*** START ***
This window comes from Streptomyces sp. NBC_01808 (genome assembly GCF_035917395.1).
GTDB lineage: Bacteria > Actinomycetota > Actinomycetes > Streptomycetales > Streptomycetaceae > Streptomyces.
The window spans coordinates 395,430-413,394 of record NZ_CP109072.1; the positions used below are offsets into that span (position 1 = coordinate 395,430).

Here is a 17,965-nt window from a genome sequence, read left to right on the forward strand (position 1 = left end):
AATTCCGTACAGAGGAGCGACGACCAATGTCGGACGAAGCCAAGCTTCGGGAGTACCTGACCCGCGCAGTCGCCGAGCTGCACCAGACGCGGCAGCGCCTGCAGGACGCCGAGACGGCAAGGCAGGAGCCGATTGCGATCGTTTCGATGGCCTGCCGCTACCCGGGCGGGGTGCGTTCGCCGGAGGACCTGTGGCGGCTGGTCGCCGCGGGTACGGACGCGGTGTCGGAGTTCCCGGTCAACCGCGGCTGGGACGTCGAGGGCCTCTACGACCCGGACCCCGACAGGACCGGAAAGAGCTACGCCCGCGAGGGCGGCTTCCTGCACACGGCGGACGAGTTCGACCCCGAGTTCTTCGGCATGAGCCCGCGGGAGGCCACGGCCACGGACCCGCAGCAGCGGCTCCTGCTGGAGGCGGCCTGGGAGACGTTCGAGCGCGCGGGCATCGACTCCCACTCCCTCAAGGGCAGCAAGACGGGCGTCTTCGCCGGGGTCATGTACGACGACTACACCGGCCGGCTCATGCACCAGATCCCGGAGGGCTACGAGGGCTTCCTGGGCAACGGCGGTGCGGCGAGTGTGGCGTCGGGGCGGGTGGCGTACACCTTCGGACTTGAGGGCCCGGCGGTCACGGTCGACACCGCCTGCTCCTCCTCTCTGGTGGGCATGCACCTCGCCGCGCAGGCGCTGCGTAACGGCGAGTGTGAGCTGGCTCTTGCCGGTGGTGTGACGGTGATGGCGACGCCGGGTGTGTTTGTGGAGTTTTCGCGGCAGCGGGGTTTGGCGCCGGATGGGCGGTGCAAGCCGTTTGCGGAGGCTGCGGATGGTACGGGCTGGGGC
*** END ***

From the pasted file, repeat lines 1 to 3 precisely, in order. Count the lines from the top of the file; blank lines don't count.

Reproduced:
This window comes from Streptomyces sp. NBC_01808 (genome assembly GCF_035917395.1).
GTDB lineage: Bacteria > Actinomycetota > Actinomycetes > Streptomycetales > Streptomycetaceae > Streptomyces.
The window spans coordinates 395,430-413,394 of record NZ_CP109072.1; the positions used below are offsets into that span (position 1 = coordinate 395,430).